Hallo my embroidery loving darlings, I thought I would show you some of my latest finds on Trade Me. Of course they are all embroidery pieces, which seems to have taken over my creative life at the moment, but there is tailoring and ruff making on the horizon.
|Berlin work cushion: C1850 - 1870|
This type of embroidery is often called tapestry, but tapestry is a woven fabric with an intermittent weft thread, however the term tapestry is still in general use today for work such as this.
If you want to see some really amazing modern day tapestry check out this workshop in Victoria, Australia.
The cushion above is an example of Berlin work.
In 1804-5 a print seller in Berlin named Phillipson, published the first coloured design for needlework, on checked paper.
Berlin work was popular from the beginning of the 19th century to the 1870’s.
The patterns were engraved onto copper plates and printed onto point (graph or squared) paper. Each small square representing one stitch contained a symbol indicating which colour of wool to use. The patterns were hand-coloured using watercolour paint, following the symbols. A small block of each colour was painted down the side of the point paper for reference when purchasing the wools. Men women and children were employed to colour the designs, and were paid a pittance compared to the retail cost of the patterns in needlework shops. Gail Marsh records in her book, 19th Century Embroidery Techniques, that “The German designs were sold all over Europe, Scandinavia, Russia and America”, but it would appear that they also made their way to New Zealand. As monthly magazines and journals, such as The Englishwomen’s Domestic Magazine and The Young Ladies Journal, became more available, Berlin wool work patterns were enclosed as a free gift, but these designs were colour printed and of an inferior quality.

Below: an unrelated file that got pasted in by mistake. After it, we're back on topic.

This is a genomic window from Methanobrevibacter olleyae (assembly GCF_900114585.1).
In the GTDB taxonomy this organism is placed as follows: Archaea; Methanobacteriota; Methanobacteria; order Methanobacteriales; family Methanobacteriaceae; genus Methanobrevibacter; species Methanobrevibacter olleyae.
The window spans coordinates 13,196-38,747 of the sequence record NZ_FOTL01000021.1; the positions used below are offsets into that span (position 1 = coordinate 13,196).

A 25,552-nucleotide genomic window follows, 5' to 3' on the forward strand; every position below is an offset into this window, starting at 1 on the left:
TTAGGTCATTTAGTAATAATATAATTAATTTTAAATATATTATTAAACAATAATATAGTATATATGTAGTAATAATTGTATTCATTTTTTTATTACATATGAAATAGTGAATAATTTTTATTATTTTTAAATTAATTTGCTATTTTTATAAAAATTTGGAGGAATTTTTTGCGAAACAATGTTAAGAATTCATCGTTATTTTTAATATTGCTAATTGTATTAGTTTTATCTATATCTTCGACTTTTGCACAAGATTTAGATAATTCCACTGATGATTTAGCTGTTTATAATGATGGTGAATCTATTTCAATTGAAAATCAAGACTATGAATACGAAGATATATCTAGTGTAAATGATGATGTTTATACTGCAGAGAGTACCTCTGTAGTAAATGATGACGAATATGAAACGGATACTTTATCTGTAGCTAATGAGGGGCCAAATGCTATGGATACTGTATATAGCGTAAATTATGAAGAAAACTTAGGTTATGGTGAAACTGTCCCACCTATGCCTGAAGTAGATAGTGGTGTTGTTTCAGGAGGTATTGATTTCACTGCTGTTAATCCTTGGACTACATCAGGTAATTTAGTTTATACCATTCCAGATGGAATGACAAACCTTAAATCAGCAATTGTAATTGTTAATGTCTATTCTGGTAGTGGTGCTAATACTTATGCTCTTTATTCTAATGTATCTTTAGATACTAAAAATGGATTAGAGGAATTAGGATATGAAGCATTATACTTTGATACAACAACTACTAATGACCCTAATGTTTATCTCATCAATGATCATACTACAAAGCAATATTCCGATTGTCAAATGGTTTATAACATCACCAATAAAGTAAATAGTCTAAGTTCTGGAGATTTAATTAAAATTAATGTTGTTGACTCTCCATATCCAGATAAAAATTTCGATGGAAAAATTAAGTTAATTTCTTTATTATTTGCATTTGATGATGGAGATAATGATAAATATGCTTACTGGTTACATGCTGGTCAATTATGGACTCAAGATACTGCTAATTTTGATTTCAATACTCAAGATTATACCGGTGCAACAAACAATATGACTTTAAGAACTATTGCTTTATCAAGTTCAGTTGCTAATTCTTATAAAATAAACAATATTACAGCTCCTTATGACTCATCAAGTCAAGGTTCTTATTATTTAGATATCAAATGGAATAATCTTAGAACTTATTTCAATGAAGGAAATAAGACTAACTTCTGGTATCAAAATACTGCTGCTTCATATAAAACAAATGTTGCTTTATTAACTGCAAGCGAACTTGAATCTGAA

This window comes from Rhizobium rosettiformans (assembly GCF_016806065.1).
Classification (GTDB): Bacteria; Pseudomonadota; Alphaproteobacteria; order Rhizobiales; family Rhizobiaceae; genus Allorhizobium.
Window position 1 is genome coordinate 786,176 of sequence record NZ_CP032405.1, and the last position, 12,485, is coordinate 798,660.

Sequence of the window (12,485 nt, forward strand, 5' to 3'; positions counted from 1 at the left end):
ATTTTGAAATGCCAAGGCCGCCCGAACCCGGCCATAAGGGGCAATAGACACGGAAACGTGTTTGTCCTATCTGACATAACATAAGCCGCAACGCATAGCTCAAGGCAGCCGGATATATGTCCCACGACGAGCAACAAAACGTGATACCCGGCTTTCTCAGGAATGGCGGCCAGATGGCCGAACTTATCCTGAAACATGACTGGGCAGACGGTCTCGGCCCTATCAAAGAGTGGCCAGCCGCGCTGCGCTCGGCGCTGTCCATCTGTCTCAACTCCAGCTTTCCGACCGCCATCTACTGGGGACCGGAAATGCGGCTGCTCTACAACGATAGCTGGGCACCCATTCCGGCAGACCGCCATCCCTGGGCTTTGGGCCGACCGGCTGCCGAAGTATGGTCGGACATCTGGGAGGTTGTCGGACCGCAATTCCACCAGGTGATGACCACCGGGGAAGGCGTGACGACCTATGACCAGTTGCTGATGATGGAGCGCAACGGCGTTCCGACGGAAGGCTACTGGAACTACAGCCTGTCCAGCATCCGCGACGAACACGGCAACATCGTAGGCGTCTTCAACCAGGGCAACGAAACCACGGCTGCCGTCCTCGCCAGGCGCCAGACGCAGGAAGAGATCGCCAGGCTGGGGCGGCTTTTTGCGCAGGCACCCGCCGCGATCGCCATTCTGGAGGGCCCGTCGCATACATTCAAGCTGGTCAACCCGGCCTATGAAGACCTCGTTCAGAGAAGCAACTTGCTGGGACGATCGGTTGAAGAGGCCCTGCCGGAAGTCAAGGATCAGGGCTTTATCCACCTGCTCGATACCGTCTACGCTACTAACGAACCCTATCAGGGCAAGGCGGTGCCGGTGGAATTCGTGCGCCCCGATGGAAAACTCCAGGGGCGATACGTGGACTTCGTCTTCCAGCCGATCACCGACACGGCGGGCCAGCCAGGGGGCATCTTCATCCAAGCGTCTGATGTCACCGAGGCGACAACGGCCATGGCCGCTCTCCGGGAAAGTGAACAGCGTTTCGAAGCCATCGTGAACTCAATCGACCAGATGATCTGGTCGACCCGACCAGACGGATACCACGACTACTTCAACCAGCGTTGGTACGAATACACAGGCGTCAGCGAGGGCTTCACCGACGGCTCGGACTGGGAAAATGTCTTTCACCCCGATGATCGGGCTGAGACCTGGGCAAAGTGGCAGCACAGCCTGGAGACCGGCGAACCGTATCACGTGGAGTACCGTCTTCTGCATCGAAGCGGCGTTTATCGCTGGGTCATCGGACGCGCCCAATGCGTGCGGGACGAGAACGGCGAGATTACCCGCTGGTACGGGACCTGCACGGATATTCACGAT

The Berlin thread was known as Zephyr and was made from merino wool. It was spun in Gotha Germany and dyed in Berlin. The thread was lightly twisted, had a good loft and covered the canvas well. It came in a good range of colours but was not strong, and needed to be used in short lengths. Berlin work was often worked with tiny seed beads, along with the wool.
|Unfinished cushion cover worked in a modern day interpretation of Old English Crewel embroidery.|
In the 17th and 18th century there was a great vogue for hangings, bedspreads, and large curtains, embroidered in wools on linen twills. Many of the designs were inspired by work brought from the East by intrepid travellers who were establishing trade routes with foreign countries.
Can you identify some of the stitches?
I see chain stitch and stem stitch.
The little orange and yellow flowers are executed in a buttonhole stitch.
This lovely piece of canvas work, has been worked in a tent stitch, a simple diagonal stitch.
The verso of the canvas shows the original colours the embroidery was worked in.
See how the ends of the threads are threaded through the back of the canvas rather than knotted off.
So my precious darlings I hope you have learned a little something and read all the text, because you know how much I love book loving darlings.
References for this post:
Weldon's Encyclopaedia of Needlework
Reader's Digest Complete Guide to Needlecraft
19th Century Embroidery Techniques, by Gail Marsh